Symmentropy in Small Doses

When I started this series of posts on the importance of stories in promoting harmony in the activities of a family, I intended to tell the stories as examples of one family's struggles to care for their dying mother to illustrate the foundation of symmentropy. After six of these posts, I have been overwhelmed by the response as people have contacted me with the their own experiences and questions about the ways stories are so important. So, I am changing the format just a little and will add one post explaining the theory behind the examples of each of the 12 guidelines for symmentropy. This is the first of those posts and will feature less story telling and more dot connecting. I will get back to the stories in the next post.

First, a little bit about symmentropy. I am trying not to describe the statistical applications of non linear approaches to measuring communication that was the soul of my research. Those who want to read calculus, fuzzy set theory and time series analysis can go to Google Scholar to find plenty of information. All that math caused symmentropy to happen, but communicating with each other in relationships, families or businesses rarely allows us time to do the math. We need the summary talking points to make this kind of theory useful when we are in conversation. I developed the twelve principles of symmentropy as a logical structure to explain the calculations, but quickly found that most people wanted to read the twelve principles and skip the math. Human terms and human interactions have to be the guidelines for efforts at understanding each other better.

Stripped down to its essence, symmentropy documents that human communication only works as a dynamic system that demands creativity and a sense of beauty to achieve clarity over the long run of conversation. We are taught from the day we first use words that we should expect a very nice one word to one word correspondence between what we say and what someone thinks we mean, but life is messy and that nice, linear expectation only helps in creating the mess. Once we are taught the way everyone hopes things will work, we begin the process of learning how to manage our conversations to survive in the real world.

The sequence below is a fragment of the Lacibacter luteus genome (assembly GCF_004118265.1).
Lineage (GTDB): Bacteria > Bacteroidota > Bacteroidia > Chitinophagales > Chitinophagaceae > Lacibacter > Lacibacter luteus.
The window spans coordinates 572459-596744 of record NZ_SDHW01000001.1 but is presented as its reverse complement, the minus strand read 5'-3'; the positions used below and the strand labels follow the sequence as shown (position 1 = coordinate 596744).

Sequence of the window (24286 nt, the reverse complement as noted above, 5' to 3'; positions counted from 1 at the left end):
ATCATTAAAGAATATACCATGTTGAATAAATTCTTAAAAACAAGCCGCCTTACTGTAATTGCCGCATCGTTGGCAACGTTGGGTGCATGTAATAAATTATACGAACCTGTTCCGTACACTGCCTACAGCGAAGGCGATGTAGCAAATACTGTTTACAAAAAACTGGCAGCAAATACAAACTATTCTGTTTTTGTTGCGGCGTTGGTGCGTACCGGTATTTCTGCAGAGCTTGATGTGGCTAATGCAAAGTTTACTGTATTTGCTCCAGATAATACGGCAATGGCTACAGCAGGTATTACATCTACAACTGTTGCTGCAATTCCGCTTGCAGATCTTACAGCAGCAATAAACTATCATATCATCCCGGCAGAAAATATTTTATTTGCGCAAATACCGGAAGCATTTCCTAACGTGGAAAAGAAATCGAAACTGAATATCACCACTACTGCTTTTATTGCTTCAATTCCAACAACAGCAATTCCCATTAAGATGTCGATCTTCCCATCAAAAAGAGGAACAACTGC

Cultures create simple sets of rules to help us communicate with each other that are very helpful for handling day to day tasks. When you walk into a grocery store with a list, you do not need to know any information about the employees or owners to successfully purchase everything you need for even the most festive occasion. All the communication you need to do follows the rules of courtesy and doing retail business. If it ended there, symmentropy would not be needed, but you go to the same store many times noticing how clean the parking lot is or how many times the employees greet you or how often the apple that fell on the floor gets put right back in the stack of apples creating a relationship between you and the store. While you are preparing dinner or pouring your morning coffee, you remember the details of your story about going to the same store for a year or more and you realize that you like going to that store or that you think you might try a different store to see if it is cleaner or has more of the items that you just can't seem to find. The strict rules of the communication needed to buy a loaf of bread do not cover the range of emotions that we might have about feeding the family because those rules are linear and do not include the points for artistic impression. Anyone who runs a successful retail business knows the importance of the complete shopping experience and the value of the stories that we tell our friends as it is called word of mouth advertising.